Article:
In Europe, the EU BEV car tariffs on Chinese brands will be increased from 10% to around 20% depending on the brand. The weight of new cars in euro area HICP is 3.2%, but we do not expect this to affect inflation significantly - and thereby ECB policy rates. The Chinese government urged the EU to reconsider the tariffs on Chinese electric vehicles overnight. We see it as most likely that China will not escalate this to a trade war. China is already pressured on the trade front with the US, so they need a tolerable relationship with the EU.

ECB Vice President De Guindos spoke about monetary policy, where he stated that the ECB should move very slowly when reducing interest rates due to continued high uncertainty about the inflation outlook. De Guindos stated that he was very certain that inflation will eventually fall to 2%. However, the next few months will likely be bumpy while service inflation remains a cause for caution, he added. We still expect the next rate cut to come at the final meeting of 2024 in December.

In France, president Macron said that he would not resign if his party suffered a poor result in the upcoming snap election in June.

In the UK, GDP was unchanged in April compared to March as expected, sending the economy back in low growth territory after a strong first three months in 2024. Financial markets showed little reaction to the print, while markets still see it as highly unlikely that we will see a rate cut at next week's policy meeting.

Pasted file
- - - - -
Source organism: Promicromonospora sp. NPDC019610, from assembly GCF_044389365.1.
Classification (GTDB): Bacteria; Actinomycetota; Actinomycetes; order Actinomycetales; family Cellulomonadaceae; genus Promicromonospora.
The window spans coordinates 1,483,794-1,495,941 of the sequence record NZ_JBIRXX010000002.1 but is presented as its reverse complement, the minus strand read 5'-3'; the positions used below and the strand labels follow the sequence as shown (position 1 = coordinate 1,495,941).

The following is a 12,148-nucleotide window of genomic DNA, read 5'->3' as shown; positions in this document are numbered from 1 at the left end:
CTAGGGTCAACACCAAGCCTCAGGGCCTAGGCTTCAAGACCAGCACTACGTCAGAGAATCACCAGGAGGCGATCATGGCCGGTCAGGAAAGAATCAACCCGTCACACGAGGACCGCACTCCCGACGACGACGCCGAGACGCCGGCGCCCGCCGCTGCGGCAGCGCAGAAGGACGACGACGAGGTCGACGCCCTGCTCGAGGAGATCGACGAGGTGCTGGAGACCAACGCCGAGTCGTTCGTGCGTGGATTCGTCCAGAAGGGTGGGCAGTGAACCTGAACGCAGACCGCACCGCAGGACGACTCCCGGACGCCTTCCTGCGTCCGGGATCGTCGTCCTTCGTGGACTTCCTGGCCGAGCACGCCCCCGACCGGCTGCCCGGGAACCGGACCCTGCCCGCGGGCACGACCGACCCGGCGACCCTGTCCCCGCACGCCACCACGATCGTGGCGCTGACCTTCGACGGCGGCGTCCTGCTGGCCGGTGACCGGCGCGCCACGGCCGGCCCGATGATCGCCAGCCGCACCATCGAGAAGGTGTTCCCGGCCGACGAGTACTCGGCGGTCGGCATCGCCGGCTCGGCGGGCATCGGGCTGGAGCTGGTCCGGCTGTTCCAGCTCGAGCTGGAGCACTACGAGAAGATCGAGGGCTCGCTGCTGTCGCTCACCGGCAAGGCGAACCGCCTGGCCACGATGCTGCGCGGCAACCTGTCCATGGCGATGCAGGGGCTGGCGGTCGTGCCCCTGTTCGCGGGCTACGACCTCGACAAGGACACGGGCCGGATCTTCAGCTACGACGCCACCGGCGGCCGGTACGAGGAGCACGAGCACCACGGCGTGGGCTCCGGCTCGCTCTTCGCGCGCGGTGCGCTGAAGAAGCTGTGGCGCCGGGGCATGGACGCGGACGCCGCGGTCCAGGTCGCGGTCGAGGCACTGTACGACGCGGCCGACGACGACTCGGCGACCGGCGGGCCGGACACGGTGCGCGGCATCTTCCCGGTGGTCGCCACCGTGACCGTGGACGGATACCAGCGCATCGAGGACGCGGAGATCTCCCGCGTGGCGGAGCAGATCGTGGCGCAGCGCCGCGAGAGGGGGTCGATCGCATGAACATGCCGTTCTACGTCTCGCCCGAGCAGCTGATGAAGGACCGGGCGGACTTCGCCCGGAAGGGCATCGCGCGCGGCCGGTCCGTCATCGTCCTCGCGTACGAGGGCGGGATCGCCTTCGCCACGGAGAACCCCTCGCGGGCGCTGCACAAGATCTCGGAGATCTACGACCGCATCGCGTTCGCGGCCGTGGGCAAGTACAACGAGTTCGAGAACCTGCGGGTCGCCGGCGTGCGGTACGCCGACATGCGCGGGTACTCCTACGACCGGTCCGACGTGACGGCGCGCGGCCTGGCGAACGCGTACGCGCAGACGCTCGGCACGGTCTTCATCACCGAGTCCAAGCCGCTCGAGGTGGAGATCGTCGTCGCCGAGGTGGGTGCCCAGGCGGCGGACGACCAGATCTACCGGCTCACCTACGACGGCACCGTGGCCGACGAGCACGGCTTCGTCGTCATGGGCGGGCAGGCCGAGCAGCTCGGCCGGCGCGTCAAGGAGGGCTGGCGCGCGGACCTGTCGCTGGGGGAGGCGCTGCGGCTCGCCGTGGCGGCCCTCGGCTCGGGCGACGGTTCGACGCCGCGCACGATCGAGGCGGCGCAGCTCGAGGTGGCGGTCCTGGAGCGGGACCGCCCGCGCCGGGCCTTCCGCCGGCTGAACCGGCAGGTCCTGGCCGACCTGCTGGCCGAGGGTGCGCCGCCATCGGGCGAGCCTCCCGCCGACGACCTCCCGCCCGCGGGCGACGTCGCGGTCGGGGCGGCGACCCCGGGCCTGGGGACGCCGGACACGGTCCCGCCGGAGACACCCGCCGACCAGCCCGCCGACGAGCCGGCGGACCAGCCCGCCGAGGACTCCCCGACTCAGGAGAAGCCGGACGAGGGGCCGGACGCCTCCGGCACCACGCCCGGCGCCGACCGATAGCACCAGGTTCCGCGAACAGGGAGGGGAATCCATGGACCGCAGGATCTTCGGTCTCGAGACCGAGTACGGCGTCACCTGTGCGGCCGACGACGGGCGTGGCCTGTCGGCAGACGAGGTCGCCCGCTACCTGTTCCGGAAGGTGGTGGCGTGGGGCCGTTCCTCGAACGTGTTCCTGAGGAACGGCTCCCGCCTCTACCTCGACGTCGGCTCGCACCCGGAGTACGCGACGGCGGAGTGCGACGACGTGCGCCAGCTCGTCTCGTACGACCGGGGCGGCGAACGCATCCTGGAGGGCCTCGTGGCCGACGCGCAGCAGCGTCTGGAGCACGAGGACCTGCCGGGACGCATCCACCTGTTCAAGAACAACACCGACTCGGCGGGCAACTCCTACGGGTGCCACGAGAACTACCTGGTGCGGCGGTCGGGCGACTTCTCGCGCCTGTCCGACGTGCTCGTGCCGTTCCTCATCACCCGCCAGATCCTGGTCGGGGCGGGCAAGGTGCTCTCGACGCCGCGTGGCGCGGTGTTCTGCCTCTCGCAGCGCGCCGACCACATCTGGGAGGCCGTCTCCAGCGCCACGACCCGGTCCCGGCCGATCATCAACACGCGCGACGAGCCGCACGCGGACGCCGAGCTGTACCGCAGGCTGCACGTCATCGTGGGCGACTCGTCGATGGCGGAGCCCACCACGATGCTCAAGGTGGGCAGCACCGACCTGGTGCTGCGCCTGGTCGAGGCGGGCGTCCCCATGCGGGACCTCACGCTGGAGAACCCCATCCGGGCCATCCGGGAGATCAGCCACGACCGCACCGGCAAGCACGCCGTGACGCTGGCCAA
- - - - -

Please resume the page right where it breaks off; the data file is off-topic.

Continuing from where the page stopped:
Market movements

Equities: Global equities saw a significant rise yesterday, not due to robust demand data, but rather softer-than-expected CPI data from the US. While it superficially appeared as a classic risk-on day with equities rising across regions and cyclicals outperforming, value still underperformed growth by 1% as yields dropped like a stone. Hence, this shows how important inflation still is for investors and we cannot fully allow ourselves to think about a negative correlation between bonds and equities. Part of the rotation yesterday also relates to the high and still growing appetite for tech stocks, which is also evident in today's futures where tech is leading significantly. In the US yesterday, Dow fell by 0.1%, while S&P 500 rose by 0.9%, Nasdaq by 1.5%, and Russell 2000 by 1.6%. Asian markets are mostly higher this morning, with (again) a noticeable appetite for tech in South Korea and Taiwan leading the advances. European futures are lower while US futures are higher this morning.

FI: Yields rose on the back of the slightly hawkish revisions to the FOM'’s dots, though the move was not sufficient to counterbalance the strong market reaction following the soft CPI figures. The market pricing of cuts this year dropped from 50bp to 45bp in response to the statement/SEP release, and Powell managed to maintain that level throughout the press conference. 10Y UST yields are trading 8bp lower relative to yesterday morning, while the 10Y Bund yield is down 9bp. Peripherals saw big tailwinds with 10Y BTP yields declining 15bp through the day. The Bund ASW-spread widened for the third consecutive day with the level now trading slightly above 29bp.

FX: EUR/USD bounced back yesterday after US CPI inflation was lower than expected. That further spurred a rally in Scandi currencies where EUR/SEK fell briefly below 11.20. JPY also found some relief - USD/JPY dipped below 156.